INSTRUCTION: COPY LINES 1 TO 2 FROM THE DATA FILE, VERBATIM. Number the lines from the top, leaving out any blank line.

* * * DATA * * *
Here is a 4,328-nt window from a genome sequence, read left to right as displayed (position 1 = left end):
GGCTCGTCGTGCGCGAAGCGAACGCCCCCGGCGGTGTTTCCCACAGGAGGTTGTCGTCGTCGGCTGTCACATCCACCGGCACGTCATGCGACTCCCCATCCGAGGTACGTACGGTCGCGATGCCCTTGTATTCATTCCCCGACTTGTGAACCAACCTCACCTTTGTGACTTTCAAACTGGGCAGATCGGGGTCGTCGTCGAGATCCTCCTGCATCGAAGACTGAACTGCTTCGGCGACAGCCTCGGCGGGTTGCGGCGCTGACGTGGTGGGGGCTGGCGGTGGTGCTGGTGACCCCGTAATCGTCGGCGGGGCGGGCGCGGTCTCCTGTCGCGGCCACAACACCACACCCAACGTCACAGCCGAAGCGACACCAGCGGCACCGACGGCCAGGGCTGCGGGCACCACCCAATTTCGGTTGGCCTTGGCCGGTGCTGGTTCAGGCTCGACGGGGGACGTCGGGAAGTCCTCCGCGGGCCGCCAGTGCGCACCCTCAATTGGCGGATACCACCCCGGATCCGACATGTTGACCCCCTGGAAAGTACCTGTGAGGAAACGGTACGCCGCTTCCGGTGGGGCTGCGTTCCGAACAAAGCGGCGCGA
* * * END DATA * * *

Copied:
Here is a 4,328-nt window from a genome sequence, read left to right as displayed (position 1 = left end):
GGCTCGTCGTGCGCGAAGCGAACGCCCCCGGCGGTGTTTCCCACAGGAGGTTGTCGTCGTCGGCTGTCACATCCACCGGCACGTCATGCGACTCCCCATCCGAGGTACGTACGGTCGCGATGCCCTTGTATTCATTCCCCGACTTGTGAACCAACCTCACCTTTGTGACTTTCAAACTGGGCAGATCGGGGTCGTCGTCGAGATCCTCCTGCATCGAAGACTGAACTGCTTCGGCGACAGCCTCGGCGGGTTGCGGCGCTGACGTGGTGGGGGCTGGCGGTGGTGCTGGTGACCCCGTAATCGTCGGCGGGGCGGGCGCGGTCTCCTGTCGCGGCCACAACACCACACCCAACGTCACAGCCGAAGCGACACCAGCGGCACCGACGGCCAGGGCTGCGGGCACCACCCAATTTCGGTTGGCCTTGGCCGGTGCTGGTTCAGGCTCGACGGGGGACGTCGGGAAGTCCTCCGCGGGCCGCCAGTGCGCACCCTCAATTGGCGGATACCACCCCGGATCCGACATGTTGACCCCCTGGAAAGTACCTGTGAGGAAACGGTACGCCGCTTCCGGTGGGGCTGCGTTCCGAACAAAGCGGCGCGA